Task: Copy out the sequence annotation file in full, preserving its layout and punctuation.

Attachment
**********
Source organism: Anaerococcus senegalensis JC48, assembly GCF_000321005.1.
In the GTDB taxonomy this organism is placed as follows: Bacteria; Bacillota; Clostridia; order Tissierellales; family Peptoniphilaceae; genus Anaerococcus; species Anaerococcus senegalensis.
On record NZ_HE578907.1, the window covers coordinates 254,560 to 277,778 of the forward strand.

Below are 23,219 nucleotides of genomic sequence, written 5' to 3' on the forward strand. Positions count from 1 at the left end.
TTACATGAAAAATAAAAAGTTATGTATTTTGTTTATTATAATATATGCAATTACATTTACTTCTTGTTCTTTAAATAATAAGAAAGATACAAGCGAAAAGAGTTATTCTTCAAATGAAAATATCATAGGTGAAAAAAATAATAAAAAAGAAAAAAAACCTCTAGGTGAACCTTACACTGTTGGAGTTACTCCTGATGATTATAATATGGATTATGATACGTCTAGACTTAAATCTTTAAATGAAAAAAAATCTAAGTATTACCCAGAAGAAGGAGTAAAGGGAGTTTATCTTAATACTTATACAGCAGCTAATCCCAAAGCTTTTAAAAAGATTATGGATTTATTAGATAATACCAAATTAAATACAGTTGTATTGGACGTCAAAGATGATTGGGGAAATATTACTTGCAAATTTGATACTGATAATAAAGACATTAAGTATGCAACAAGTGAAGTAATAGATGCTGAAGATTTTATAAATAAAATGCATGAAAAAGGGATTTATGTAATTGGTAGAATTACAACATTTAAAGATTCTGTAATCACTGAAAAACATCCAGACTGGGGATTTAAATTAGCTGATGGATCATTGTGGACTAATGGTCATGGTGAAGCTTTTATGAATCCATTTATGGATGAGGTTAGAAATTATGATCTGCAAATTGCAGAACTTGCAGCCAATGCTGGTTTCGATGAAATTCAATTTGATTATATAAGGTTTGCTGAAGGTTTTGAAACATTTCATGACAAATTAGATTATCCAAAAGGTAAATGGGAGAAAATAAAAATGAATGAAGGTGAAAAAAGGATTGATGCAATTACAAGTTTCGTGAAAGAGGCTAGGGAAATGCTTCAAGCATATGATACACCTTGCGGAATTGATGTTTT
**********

Source organism: Anaerococcus senegalensis JC48, assembly GCF_000321005.1.
In the GTDB taxonomy this organism is placed as follows: Bacteria; Bacillota; Clostridia; order Tissierellales; family Peptoniphilaceae; genus Anaerococcus; species Anaerococcus senegalensis.
On record NZ_HE578907.1, the window covers coordinates 254,560 to 277,778 of the forward strand.

Below are 23,219 nucleotides of genomic sequence, written 5' to 3' on the forward strand. Positions count from 1 at the left end.
TTACATGAAAAATAAAAAGTTATGTATTTTGTTTATTATAATATATGCAATTACATTTACTTCTTGTTCTTTAAATAATAAGAAAGATACAAGCGAAAAGAGTTATTCTTCAAATGAAAATATCATAGGTGAAAAAAATAATAAAAAAGAAAAAAAACCTCTAGGTGAACCTTACACTGTTGGAGTTACTCCTGATGATTATAATATGGATTATGATACGTCTAGACTTAAATCTTTAAATGAAAAAAAATCTAAGTATTACCCAGAAGAAGGAGTAAAGGGAGTTTATCTTAATACTTATACAGCAGCTAATCCCAAAGCTTTTAAAAAGATTATGGATTTATTAGATAATACCAAATTAAATACAGTTGTATTGGACGTCAAAGATGATTGGGGAAATATTACTTGCAAATTTGATACTGATAATAAAGACATTAAGTATGCAACAAGTGAAGTAATAGATGCTGAAGATTTTATAAATAAAATGCATGAAAAAGGGATTTATGTAATTGGTAGAATTACAACATTTAAAGATTCTGTAATCACTGAAAAACATCCAGACTGGGGATTTAAATTAGCTGATGGATCATTGTGGACTAATGGTCATGGTGAAGCTTTTATGAATCCATTTATGGATGAGGTTAGAAATTATGATCTGCAAATTGCAGAACTTGCAGCCAATGCTGGTTTCGATGAAATTCAATTTGATTATATAAGGTTTGCTGAAGGTTTTGAAACATTTCATGACAAATTAGATTATCCAAAAGGTAAATGGGAGAAAATAAAAATGAATGAAGGTGAAAAAAGGATTGATGCAATTACAAGTTTCGTGAAAGAGGCTAGGGAAATGCTTCAAGCATATGATACACCTTGCGGAATTGATGTTTT